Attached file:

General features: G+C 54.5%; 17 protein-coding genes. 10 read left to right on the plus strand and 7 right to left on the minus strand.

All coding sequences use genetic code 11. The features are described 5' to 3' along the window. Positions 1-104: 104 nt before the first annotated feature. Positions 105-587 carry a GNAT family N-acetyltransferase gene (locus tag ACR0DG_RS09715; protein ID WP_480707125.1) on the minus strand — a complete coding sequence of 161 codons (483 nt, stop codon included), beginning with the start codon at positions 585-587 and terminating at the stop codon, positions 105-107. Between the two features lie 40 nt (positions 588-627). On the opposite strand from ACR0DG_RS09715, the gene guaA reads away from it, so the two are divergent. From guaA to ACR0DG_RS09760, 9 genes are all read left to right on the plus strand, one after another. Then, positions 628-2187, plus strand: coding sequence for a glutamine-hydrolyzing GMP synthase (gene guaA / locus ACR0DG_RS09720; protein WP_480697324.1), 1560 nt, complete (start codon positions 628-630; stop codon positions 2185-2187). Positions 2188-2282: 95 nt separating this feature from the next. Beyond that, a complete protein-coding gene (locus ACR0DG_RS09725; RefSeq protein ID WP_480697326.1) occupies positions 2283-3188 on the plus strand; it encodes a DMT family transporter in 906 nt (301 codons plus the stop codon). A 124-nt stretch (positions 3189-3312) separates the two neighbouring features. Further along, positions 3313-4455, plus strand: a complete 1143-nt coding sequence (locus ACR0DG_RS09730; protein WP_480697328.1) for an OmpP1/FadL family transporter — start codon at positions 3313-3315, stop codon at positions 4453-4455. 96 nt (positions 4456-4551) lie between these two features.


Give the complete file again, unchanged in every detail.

General features: G+C 54.5%; 17 protein-coding genes. 10 read left to right on the plus strand and 7 right to left on the minus strand.

All coding sequences use genetic code 11. The features are described 5' to 3' along the window. Positions 1-104: 104 nt before the first annotated feature. Positions 105-587 carry a GNAT family N-acetyltransferase gene (locus tag ACR0DG_RS09715; protein ID WP_480707125.1) on the minus strand — a complete coding sequence of 161 codons (483 nt, stop codon included), beginning with the start codon at positions 585-587 and terminating at the stop codon, positions 105-107. Between the two features lie 40 nt (positions 588-627). On the opposite strand from ACR0DG_RS09715, the gene guaA reads away from it, so the two are divergent. From guaA to ACR0DG_RS09760, 9 genes are all read left to right on the plus strand, one after another. Then, positions 628-2187, plus strand: coding sequence for a glutamine-hydrolyzing GMP synthase (gene guaA / locus ACR0DG_RS09720; protein WP_480697324.1), 1560 nt, complete (start codon positions 628-630; stop codon positions 2185-2187). Positions 2188-2282: 95 nt separating this feature from the next. Beyond that, a complete protein-coding gene (locus ACR0DG_RS09725; RefSeq protein ID WP_480697326.1) occupies positions 2283-3188 on the plus strand; it encodes a DMT family transporter in 906 nt (301 codons plus the stop codon). A 124-nt stretch (positions 3189-3312) separates the two neighbouring features. Further along, positions 3313-4455, plus strand: a complete 1143-nt coding sequence (locus ACR0DG_RS09730; protein WP_480697328.1) for an OmpP1/FadL family transporter — start codon at positions 3313-3315, stop codon at positions 4453-4455. 96 nt (positions 4456-4551) lie between these two features.